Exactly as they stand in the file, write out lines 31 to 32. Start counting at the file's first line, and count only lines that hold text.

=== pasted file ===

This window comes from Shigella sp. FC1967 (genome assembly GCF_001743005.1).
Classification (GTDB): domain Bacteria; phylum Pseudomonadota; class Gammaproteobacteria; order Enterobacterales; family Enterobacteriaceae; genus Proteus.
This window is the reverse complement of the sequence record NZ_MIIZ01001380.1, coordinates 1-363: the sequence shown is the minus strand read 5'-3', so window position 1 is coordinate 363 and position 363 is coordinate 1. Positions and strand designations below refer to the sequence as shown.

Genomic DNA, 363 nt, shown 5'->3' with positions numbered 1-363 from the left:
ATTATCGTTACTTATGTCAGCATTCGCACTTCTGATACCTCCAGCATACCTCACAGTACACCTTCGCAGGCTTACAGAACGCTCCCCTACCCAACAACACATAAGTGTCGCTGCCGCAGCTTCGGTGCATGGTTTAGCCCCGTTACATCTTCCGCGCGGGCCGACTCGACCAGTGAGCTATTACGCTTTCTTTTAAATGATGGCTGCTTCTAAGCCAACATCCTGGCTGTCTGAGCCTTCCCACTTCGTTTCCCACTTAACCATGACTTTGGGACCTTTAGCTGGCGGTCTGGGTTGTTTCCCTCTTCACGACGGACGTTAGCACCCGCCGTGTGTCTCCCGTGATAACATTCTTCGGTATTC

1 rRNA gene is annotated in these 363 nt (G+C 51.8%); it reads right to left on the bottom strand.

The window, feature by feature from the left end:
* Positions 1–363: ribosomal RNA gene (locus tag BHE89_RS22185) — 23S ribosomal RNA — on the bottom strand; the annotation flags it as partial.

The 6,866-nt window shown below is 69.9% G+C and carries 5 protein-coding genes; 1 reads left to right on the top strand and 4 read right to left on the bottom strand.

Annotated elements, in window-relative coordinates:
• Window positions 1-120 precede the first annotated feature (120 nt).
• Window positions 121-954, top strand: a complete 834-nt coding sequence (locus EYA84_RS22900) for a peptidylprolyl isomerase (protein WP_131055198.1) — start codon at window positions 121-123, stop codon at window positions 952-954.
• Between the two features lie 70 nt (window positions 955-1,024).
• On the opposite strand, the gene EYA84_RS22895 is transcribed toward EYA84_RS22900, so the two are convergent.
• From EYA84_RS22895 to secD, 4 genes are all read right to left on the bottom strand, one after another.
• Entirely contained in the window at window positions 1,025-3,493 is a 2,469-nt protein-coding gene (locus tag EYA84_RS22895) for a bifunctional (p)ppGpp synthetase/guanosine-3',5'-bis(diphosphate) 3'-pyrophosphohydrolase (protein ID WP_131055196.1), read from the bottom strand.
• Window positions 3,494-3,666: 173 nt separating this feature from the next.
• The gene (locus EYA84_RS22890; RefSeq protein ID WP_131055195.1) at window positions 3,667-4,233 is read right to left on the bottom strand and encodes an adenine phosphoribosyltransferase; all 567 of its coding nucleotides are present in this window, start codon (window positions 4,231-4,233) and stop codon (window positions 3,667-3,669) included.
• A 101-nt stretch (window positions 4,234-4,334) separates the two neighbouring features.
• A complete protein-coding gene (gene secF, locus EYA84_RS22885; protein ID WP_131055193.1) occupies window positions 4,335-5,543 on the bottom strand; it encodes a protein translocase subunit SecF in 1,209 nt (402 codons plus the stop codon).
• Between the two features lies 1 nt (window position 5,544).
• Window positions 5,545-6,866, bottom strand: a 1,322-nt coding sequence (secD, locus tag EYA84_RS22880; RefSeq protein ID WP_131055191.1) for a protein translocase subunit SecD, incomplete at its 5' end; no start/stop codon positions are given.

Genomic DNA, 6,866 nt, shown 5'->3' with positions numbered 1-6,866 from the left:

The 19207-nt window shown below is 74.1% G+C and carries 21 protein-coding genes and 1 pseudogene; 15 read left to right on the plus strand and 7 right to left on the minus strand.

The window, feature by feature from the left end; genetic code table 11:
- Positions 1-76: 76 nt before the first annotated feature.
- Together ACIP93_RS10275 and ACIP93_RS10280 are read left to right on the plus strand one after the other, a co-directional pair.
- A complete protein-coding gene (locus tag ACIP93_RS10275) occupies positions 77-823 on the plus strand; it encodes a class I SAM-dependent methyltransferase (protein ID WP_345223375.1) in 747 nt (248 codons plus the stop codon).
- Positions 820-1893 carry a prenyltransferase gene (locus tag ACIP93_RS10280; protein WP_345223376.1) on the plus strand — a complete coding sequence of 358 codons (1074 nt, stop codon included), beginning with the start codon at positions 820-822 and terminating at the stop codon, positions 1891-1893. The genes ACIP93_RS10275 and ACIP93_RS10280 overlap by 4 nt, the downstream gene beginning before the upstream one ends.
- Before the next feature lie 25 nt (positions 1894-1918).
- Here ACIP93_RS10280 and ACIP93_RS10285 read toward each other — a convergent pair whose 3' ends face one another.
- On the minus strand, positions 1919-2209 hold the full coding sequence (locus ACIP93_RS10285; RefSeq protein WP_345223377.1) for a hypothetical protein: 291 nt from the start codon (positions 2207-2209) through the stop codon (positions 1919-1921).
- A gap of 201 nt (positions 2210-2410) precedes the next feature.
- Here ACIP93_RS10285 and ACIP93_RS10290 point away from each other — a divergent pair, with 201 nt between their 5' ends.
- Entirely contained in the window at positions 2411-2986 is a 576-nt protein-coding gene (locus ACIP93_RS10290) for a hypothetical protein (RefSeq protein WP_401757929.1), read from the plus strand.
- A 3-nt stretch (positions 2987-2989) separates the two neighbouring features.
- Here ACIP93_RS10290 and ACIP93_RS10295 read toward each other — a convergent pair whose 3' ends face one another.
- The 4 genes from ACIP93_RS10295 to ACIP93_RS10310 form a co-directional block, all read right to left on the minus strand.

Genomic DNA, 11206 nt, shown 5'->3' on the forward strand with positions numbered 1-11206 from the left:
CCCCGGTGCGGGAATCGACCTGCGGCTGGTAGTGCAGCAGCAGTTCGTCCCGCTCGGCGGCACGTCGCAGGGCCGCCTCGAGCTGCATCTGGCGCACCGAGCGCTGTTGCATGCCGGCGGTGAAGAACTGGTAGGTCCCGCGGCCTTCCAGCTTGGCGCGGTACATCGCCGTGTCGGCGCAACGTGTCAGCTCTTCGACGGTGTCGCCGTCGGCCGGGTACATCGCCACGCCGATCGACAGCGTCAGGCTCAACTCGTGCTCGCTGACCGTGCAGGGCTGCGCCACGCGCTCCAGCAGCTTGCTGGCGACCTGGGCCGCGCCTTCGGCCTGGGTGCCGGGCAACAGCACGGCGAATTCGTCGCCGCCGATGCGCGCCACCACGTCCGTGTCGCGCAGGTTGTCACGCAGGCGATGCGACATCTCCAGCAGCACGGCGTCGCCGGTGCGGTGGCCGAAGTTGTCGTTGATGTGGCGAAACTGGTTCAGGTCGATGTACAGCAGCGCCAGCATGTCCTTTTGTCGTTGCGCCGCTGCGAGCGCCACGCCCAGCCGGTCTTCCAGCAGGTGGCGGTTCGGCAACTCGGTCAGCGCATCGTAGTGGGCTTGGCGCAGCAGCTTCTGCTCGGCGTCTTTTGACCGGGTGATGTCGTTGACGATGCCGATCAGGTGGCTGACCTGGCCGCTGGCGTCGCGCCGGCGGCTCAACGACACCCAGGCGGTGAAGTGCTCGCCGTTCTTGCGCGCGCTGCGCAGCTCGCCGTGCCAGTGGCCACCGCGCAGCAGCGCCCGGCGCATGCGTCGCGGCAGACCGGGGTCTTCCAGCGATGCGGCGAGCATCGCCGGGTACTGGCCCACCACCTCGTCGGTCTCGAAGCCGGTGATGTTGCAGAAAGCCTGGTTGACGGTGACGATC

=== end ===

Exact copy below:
- Here ACIP93_RS10280 and ACIP93_RS10285 read toward each other — a convergent pair whose 3' ends face one another.
- On the minus strand, positions 1919-2209 hold the full coding sequence (locus ACIP93_RS10285; RefSeq protein WP_345223377.1) for a hypothetical protein: 291 nt from the start codon (positions 2207-2209) through the stop codon (positions 1919-1921).